How much subtlety or deep thought/dialogue is involved in sorting out the above? Not much really, any more than remembering not to cuss in front of the preacher or your grandmother. Why rush for the soapbox as though fundamental freedoms are under attack?"

Laurie Lewis, who knows more about bluegrass music, its history, and the role of women in its songs and performance than most of us, and was a participant in the IBMA panel, saw fit to weigh in, again on Bluegrass Today: She wrote, in part:

"Point of fact: the discussion of that song, and misogynist songs in general, was short-lived. Some radio personalities stated that they had chosen not to play that song. Kathy Kallick said something to the effect that she would like for people to take responsibility for what they sing and move beyond subject matter that condones, even in a 'joking' style, spousal abuse.

Personally, I believe that this song is different from all the old murder ballads...for many reasons. They deal with human passions of jealousy (mostly) and generally have a moral. Those songs have stood the test of time, like Shakespeare tragedies. This song won't. I respect Junior's choice to exclude this song from his set lists, and admire his decision to take a public stand. That takes grit. Bravo!"

Within the twisted rhetoric of the BGRASS-L, with some finding conspiracies and enemies wherever they look, screaming of slippery slopes, lost liberties and similar -as one was commentator phrased it- red herrings, caused the conversation to disintegrate much like the journalistic integrity of certain news networks.

What I found most disturbing about the attacks coming toward those of us who found fault with this song and Sisk's original decision to record and perform the song was the personal nature of them. We were called "the thought police," in one instance. I was accused of having my head buried in a southern orifice, of being intolerant. Heck, for some reason, my being Canadian was brought into it.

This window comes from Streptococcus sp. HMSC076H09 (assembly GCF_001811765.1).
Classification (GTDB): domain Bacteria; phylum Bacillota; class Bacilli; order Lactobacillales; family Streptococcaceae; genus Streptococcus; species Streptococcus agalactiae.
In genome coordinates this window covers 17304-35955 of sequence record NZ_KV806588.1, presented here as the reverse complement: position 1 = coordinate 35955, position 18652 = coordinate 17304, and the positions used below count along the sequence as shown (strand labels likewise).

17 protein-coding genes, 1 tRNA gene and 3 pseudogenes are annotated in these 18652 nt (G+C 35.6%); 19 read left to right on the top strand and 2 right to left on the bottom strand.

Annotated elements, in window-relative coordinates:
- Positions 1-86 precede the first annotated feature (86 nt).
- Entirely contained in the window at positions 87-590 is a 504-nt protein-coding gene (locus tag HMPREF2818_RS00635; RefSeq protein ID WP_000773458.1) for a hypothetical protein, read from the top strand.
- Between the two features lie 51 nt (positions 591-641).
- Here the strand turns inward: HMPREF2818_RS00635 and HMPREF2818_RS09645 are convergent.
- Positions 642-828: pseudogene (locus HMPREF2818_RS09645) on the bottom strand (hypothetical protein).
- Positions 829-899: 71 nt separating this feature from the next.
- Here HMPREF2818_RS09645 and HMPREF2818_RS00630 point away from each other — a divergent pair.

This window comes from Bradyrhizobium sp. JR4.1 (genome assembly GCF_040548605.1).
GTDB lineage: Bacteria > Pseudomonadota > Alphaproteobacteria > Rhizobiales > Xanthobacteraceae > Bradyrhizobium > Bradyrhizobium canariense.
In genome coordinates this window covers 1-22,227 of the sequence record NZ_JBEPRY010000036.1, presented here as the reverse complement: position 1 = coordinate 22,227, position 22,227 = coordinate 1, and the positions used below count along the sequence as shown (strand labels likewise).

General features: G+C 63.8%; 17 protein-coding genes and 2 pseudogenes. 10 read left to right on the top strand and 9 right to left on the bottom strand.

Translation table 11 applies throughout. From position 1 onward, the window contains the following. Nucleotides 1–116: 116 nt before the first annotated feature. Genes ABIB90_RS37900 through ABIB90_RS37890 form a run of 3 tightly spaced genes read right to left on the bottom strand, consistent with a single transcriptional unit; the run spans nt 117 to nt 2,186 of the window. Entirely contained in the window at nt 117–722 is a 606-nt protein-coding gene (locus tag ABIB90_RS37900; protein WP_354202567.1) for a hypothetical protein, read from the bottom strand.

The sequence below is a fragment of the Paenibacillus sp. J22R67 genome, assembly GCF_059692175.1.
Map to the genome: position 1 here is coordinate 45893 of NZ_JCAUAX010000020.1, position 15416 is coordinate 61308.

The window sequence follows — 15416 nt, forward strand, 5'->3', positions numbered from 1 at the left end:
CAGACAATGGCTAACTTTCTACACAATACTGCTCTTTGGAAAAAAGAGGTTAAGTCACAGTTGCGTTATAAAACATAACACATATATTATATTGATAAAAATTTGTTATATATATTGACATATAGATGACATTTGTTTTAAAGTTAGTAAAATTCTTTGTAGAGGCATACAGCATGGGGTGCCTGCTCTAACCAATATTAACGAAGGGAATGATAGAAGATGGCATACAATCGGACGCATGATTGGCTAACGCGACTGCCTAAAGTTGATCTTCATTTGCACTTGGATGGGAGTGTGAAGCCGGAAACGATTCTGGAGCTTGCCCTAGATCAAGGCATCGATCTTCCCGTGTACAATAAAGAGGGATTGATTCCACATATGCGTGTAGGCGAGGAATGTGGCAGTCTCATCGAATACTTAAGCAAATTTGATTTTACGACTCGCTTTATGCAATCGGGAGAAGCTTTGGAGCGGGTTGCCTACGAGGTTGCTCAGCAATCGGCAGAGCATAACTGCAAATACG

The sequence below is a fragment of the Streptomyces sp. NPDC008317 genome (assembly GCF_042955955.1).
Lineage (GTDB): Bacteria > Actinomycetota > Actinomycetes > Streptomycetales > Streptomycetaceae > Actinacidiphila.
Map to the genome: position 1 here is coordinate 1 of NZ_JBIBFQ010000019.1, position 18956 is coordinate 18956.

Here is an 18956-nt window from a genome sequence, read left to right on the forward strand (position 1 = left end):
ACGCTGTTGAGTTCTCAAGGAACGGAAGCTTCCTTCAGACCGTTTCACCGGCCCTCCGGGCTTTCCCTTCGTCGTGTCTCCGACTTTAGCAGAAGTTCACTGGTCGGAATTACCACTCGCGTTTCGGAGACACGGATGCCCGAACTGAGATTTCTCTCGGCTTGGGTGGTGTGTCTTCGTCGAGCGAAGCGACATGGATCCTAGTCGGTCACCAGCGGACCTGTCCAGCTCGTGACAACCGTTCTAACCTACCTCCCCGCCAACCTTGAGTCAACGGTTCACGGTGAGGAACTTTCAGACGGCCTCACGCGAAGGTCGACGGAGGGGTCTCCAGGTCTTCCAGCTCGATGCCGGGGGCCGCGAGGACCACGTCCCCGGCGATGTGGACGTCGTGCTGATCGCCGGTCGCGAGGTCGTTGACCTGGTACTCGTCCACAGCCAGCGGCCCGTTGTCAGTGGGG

I was, and remain, shocked and disappointed. Not hurt. Not offended. Simply shocked and disappointed. Among the most gentle expressions was the suggestion of hypocrisy on my part because I have previously championed- loudly and widely- the music of The Earl Brothers, a band whose songs include rather violent images.

(Nothing was mentioned of my loud and widely expressed support for the music of Junior Sisk over the past decade, or my own support of some of the most heavy-handed of the keyboard abusers when they, in the past, had come under fire for expressing their opinions.)

The Earl Brothers song that was held up as an example was Arkansas Line, a track written by Robert Earl David and Thomas Willie and included on their "Outlaw Hillbilly" album. This track features a self-admitted criminal killing his wife's "wicked" family, and rather graphically detailing that he cut off his brother-in-law's head and burned the rest of the family alive. No doubt, gruesome.